The Giant Board — Linux on a Feather

The Giant Board is a single-board computer running Linux crammed into an Adafruit Feather form factor. I’ve been waiting for this one since September last year. However it now looks like the board is almost here, with the first hand-built boards ready to go out to early adopters really soon.

The Giant Board. (📷: groboards)

The Feather form factor has been picked up by multiple communities, and is well on its way to becoming the next community standard almost by default. With the form factor now bringing multiple chipsets, as well as snap on attachments known as “FeatherWings,” all under a single roof. However, at least to my knowledge, this is the first time the form factor has been used for a single-board computer running Linux, rather than a micro-controller board.

However perhaps the most interesting things going on in the micro-controller market right now have little to do with the hardware, instead it’s all about how we build, rather than what we build with. Which makes the idea of a Feather single-board computer make a lot of sense.

The Giant Board pin out. (📷: groboards)

Built around a Microchip SAMA5D2 Arm Cortex-A5 processor running at 500MHz, the Giant Board has 128MB DDR2 RAM on the system-in-package, and breaks out 6 × 12-bit ADC, and 4 × PWM, both with external triggers, as well as I2C, SPI, and UART serial. The board has 3.7 LiPo battery support, along with a micro SD card slot for storage, and has been tested with official Adafruit FeatherWings like as TFT FeatherWing.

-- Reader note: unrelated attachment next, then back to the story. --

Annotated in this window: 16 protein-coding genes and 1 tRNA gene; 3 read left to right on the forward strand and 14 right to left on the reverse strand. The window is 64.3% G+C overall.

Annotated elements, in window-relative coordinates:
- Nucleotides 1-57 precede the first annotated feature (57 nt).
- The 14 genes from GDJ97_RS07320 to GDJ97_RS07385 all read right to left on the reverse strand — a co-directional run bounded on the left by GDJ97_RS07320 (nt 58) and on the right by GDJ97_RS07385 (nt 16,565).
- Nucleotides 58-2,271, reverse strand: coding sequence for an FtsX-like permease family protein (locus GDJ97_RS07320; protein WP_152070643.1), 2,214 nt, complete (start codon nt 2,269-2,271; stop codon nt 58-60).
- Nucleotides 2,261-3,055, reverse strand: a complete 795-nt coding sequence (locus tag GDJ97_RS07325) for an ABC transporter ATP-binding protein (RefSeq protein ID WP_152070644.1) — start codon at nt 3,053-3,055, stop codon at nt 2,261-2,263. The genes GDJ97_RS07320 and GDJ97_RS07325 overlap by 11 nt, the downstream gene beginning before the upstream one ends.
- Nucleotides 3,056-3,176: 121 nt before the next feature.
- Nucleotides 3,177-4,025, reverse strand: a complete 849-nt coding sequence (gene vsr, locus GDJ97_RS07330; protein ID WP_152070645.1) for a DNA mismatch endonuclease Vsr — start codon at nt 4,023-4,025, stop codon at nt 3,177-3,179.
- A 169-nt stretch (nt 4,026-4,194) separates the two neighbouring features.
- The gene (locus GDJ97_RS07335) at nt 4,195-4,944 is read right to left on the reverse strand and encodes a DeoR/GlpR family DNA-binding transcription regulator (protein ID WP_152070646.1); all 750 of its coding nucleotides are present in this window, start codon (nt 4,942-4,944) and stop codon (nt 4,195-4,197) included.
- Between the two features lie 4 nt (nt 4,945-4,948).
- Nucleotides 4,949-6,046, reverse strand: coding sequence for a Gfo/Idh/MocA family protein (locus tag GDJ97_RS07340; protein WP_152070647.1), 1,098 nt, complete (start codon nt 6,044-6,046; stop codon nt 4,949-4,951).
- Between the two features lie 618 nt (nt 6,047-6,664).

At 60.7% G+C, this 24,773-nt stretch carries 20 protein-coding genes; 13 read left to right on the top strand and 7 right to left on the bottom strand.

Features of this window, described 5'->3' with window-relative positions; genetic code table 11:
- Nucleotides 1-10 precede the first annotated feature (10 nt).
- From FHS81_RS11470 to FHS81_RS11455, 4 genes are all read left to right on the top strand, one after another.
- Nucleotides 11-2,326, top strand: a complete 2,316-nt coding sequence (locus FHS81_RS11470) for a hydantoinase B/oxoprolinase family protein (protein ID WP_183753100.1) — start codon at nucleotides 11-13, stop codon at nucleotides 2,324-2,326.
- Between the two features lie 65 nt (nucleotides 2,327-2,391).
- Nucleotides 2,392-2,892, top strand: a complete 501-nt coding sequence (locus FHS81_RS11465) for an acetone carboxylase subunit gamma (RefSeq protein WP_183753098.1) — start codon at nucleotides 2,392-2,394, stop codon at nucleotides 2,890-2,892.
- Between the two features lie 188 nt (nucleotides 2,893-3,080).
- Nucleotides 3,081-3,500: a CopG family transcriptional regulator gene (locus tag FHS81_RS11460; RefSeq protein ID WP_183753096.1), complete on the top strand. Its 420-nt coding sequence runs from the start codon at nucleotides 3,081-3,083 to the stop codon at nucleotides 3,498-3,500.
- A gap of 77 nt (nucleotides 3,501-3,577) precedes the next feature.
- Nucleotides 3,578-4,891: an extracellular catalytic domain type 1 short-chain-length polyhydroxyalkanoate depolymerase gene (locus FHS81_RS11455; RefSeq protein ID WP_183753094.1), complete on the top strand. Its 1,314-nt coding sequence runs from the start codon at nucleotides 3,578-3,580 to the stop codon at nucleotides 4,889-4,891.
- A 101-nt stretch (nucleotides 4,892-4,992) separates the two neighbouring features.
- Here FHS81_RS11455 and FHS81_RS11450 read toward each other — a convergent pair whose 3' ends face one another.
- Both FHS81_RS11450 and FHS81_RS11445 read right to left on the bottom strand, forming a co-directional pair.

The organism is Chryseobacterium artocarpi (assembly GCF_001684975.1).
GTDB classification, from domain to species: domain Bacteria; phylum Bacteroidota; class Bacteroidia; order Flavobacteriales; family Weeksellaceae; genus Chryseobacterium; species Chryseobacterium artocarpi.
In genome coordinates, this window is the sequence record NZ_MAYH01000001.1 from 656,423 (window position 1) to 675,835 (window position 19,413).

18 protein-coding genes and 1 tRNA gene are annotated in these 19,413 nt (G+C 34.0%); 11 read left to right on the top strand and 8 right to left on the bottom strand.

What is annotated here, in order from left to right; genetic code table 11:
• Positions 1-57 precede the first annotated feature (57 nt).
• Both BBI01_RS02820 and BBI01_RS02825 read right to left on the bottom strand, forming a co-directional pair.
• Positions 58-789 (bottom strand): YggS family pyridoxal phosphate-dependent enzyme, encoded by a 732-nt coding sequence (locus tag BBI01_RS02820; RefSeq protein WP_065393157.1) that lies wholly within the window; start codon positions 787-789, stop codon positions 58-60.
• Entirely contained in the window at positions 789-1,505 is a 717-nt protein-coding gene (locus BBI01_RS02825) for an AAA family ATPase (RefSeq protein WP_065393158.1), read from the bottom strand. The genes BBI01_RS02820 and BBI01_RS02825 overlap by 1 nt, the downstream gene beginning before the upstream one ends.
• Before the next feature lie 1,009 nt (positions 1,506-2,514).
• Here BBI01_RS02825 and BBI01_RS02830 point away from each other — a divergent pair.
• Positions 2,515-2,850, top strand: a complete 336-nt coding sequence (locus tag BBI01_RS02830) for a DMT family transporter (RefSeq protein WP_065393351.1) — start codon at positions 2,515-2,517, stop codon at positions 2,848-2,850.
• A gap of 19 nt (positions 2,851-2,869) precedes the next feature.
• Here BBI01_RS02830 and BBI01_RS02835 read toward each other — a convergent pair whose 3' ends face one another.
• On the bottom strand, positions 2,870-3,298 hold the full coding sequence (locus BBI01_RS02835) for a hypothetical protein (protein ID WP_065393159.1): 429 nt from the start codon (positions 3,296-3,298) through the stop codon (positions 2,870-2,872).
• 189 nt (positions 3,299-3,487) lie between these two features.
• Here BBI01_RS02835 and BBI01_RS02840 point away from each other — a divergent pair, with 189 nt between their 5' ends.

The board should ship with a Linux distribution based around the 4.14 kernel.

No pricing or availability information is available yet. But it sounds like the board is near the end of alpha testing, and some early adopters and beta testers should be getting hardware really soon now.

In a post updating us on the status of the board earlier today, the developer mentioned that

More information on the Giant Board is available on the product page, although most of what we know about the board comes from the developer’s Twitter account. So if you are an early adopter that manages to get your hands on one of these boards, we’d love to hear from you!



Scientist, Author, Hacker, Maker, and Journalist.

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